Musical Chairs Won't Ungum the Works

Peter : On Rad's Radar?
Peter
| Peter Radizeski of RAD-INFO, Inc. talking telecom, Cloud, VoIP, CLEC, and The Channel.

Musical Chairs Won't Ungum the Works

There are always personnel changes but lately it looks like it has accelerated.

Level3 and its channel head, Mike Jerich, parted company.

MegaPath and its channel head, Eric Beller, parted company. Beller is at Sandler Partners.

Simple Signal and WTG both separated from senior execs.

Broadvox had 2 team changes in a year. David Byrd left for ANPI, replaced by former Speakeasy's Bruce Chatterley, who didn't make it a year at Broadvox.

There are so many others but the Covad/Speakeasy/MegaPath crowd really have been playing musical chairs the most. Today, rumor has it that Jeffrey Pearl is leaving MegaPath. Pearl and I had an interview about the open Channel VP spot about a month ago. I'd say that the telcos are stuck. There is gum in the gears. Things are working. Why?

Integration is just a piece of it - albeit a big piece. MegaPath, AT&T and Level3 have all had integration issues. AT&T is still Baby Bells under the circus tent that is Ma Bell. "Oh, you have BellSouth service? That's gone. You have to buy AT&T service. And we can't use the fiber because that was BellSouth's." I wish I was kidding.

When the world is going to commodity pricing, revenues are going to dip because How Do You Grow Revenue in a Commodity Market?

Cogent has done a great job in conjunction with Hurricane Electric in bringing the price of bandwidth too low in telecom hotels. L3 is still suffering from it.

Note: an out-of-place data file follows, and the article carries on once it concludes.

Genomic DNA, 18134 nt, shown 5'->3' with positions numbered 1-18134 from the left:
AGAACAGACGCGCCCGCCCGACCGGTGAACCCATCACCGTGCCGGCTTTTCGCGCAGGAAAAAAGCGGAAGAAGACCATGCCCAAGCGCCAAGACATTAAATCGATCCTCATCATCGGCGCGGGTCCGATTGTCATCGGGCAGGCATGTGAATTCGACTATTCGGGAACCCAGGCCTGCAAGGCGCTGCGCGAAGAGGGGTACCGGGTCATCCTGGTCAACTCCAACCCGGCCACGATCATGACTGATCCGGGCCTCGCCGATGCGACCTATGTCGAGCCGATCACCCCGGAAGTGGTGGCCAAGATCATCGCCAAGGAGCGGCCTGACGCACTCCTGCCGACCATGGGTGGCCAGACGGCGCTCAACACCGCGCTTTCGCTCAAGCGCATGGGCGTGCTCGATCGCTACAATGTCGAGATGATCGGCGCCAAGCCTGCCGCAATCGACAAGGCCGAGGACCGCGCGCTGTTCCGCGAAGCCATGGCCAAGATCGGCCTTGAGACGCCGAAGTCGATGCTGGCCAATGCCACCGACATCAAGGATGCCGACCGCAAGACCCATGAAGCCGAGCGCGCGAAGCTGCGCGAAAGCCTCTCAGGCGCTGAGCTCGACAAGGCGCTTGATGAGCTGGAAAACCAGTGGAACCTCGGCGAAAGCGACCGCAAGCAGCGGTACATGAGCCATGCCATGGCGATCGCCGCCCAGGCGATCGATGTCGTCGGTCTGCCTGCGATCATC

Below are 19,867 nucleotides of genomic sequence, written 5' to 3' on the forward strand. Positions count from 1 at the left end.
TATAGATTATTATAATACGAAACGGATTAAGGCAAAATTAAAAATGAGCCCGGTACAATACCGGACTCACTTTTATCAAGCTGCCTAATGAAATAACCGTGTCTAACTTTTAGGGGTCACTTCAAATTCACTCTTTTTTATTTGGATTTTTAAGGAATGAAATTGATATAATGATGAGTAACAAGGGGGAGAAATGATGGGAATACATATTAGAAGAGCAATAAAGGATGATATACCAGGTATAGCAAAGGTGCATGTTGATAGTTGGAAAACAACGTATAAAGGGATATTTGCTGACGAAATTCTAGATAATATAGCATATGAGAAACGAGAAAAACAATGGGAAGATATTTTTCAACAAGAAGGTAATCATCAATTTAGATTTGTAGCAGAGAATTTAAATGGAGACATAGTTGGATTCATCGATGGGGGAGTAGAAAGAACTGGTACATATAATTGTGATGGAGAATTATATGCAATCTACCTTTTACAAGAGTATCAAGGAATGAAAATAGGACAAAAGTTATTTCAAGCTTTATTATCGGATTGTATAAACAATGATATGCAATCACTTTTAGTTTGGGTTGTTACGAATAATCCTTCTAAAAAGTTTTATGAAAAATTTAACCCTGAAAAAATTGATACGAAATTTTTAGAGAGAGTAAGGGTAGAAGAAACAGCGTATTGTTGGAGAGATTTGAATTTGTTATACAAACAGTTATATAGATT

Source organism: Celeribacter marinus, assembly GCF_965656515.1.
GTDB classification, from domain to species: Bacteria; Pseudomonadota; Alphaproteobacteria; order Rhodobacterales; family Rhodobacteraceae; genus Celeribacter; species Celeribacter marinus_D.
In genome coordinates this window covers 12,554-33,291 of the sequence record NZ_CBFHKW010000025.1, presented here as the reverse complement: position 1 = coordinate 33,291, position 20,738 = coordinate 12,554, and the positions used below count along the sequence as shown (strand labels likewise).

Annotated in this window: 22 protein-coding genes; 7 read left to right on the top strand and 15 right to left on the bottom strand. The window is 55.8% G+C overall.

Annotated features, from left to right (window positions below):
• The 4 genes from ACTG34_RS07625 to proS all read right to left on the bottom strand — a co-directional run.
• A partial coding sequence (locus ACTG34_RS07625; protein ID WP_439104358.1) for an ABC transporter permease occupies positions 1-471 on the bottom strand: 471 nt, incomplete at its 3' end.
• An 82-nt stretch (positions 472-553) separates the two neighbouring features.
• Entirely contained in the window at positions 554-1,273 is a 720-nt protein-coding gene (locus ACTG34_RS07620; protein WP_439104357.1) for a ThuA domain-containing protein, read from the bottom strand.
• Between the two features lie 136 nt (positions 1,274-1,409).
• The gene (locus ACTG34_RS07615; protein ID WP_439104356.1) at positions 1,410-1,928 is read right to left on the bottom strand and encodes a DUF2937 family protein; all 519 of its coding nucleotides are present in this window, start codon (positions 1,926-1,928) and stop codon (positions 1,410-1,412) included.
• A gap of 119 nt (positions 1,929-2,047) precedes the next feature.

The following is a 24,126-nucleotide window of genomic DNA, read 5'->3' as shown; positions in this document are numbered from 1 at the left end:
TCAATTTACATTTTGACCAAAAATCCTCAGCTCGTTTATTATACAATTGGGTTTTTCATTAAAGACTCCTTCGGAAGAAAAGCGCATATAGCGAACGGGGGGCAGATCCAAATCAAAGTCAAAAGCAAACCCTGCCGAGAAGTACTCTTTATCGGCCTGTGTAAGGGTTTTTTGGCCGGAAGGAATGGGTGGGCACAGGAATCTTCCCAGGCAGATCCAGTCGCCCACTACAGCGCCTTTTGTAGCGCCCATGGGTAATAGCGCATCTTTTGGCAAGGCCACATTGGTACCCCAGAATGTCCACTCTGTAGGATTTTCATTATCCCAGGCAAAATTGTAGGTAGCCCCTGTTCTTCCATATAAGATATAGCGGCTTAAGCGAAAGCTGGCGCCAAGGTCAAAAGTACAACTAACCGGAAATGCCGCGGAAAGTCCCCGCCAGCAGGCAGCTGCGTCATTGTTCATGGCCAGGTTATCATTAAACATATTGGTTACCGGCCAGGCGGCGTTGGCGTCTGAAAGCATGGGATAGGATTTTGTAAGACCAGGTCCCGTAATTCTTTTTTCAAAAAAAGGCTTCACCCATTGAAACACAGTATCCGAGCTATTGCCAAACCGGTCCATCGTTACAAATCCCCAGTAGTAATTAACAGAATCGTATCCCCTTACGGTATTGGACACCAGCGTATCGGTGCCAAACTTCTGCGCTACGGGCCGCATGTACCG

When your back office is a gummed up mess, how do you compete against the nimble newcomers - the CSB, MSP, MSSP?

When you are that siloed internally how do you effectively launch new product?

XO didn't even do any integration and they have gummed up works.

How do you think changing personnel is going to help?

If you have people leaving, then you have big problems. What will happen is that the best people will leave. Then you will be stuck with the B Team. Did they ever make a show about the B Team?

Tom Peters writes that many of the Fortune 5000 won't be around in 10 years. Too many changes are happening too fast for entrenched organizations to adapt to the changes. Some of the changes involve talent, skills, Big Data, math/science/computing, but also reaction to the marketplace. Tom Peters describes, "Algorithms have already written symphonies as moving as those composed by Beethoven, picked through legalese with the deftness of a senior law partner, diagnosed patients with more accuracy than a doctor, written news articles with the smooth hand of a seasoned reporter, and driven vehicles on urban highways with far better control than a human driver." What do you do then?

Companies are being bought just to solve a problem or to acquire talent. Yet teclos won't be able to buy there way out of the BSS/OSS and organizational silo problems that they currently face.



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